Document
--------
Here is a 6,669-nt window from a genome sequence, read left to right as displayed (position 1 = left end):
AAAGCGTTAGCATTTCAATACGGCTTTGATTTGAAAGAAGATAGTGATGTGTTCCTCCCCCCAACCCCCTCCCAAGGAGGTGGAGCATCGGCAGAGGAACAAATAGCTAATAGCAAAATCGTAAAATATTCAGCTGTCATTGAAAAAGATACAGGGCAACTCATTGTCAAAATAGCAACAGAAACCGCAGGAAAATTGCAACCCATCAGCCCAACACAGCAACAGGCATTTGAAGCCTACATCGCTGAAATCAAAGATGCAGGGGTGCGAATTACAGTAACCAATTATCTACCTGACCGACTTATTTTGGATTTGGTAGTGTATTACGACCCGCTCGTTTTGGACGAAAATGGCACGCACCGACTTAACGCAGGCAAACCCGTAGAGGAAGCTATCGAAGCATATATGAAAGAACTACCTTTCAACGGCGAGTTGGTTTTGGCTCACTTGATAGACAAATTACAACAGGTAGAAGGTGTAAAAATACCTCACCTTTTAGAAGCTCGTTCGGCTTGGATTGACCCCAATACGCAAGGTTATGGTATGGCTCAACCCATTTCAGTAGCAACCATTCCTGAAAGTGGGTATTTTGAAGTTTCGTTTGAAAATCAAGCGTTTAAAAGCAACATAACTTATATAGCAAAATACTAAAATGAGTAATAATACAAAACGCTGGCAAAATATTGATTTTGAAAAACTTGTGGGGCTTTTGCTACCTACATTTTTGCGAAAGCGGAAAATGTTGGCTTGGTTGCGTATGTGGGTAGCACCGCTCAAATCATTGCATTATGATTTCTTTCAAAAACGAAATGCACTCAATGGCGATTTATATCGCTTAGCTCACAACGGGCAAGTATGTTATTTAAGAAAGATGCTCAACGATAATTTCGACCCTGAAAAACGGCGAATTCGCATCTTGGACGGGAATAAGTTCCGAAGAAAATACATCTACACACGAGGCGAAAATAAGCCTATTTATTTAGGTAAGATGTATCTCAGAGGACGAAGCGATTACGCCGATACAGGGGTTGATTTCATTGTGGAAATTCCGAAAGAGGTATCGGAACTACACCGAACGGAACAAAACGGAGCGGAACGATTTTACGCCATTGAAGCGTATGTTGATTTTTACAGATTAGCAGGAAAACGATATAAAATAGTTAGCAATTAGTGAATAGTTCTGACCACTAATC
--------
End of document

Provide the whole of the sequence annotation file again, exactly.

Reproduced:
Here is a 6,669-nt window from a genome sequence, read left to right as displayed (position 1 = left end):
AAAGCGTTAGCATTTCAATACGGCTTTGATTTGAAAGAAGATAGTGATGTGTTCCTCCCCCCAACCCCCTCCCAAGGAGGTGGAGCATCGGCAGAGGAACAAATAGCTAATAGCAAAATCGTAAAATATTCAGCTGTCATTGAAAAAGATACAGGGCAACTCATTGTCAAAATAGCAACAGAAACCGCAGGAAAATTGCAACCCATCAGCCCAACACAGCAACAGGCATTTGAAGCCTACATCGCTGAAATCAAAGATGCAGGGGTGCGAATTACAGTAACCAATTATCTACCTGACCGACTTATTTTGGATTTGGTAGTGTATTACGACCCGCTCGTTTTGGACGAAAATGGCACGCACCGACTTAACGCAGGCAAACCCGTAGAGGAAGCTATCGAAGCATATATGAAAGAACTACCTTTCAACGGCGAGTTGGTTTTGGCTCACTTGATAGACAAATTACAACAGGTAGAAGGTGTAAAAATACCTCACCTTTTAGAAGCTCGTTCGGCTTGGATTGACCCCAATACGCAAGGTTATGGTATGGCTCAACCCATTTCAGTAGCAACCATTCCTGAAAGTGGGTATTTTGAAGTTTCGTTTGAAAATCAAGCGTTTAAAAGCAACATAACTTATATAGCAAAATACTAAAATGAGTAATAATACAAAACGCTGGCAAAATATTGATTTTGAAAAACTTGTGGGGCTTTTGCTACCTACATTTTTGCGAAAGCGGAAAATGTTGGCTTGGTTGCGTATGTGGGTAGCACCGCTCAAATCATTGCATTATGATTTCTTTCAAAAACGAAATGCACTCAATGGCGATTTATATCGCTTAGCTCACAACGGGCAAGTATGTTATTTAAGAAAGATGCTCAACGATAATTTCGACCCTGAAAAACGGCGAATTCGCATCTTGGACGGGAATAAGTTCCGAAGAAAATACATCTACACACGAGGCGAAAATAAGCCTATTTATTTAGGTAAGATGTATCTCAGAGGACGAAGCGATTACGCCGATACAGGGGTTGATTTCATTGTGGAAATTCCGAAAGAGGTATCGGAACTACACCGAACGGAACAAAACGGAGCGGAACGATTTTACGCCATTGAAGCGTATGTTGATTTTTACAGATTAGCAGGAAAACGATATAAAATAGTTAGCAATTAGTGAATAGTTCTGACCACTAATC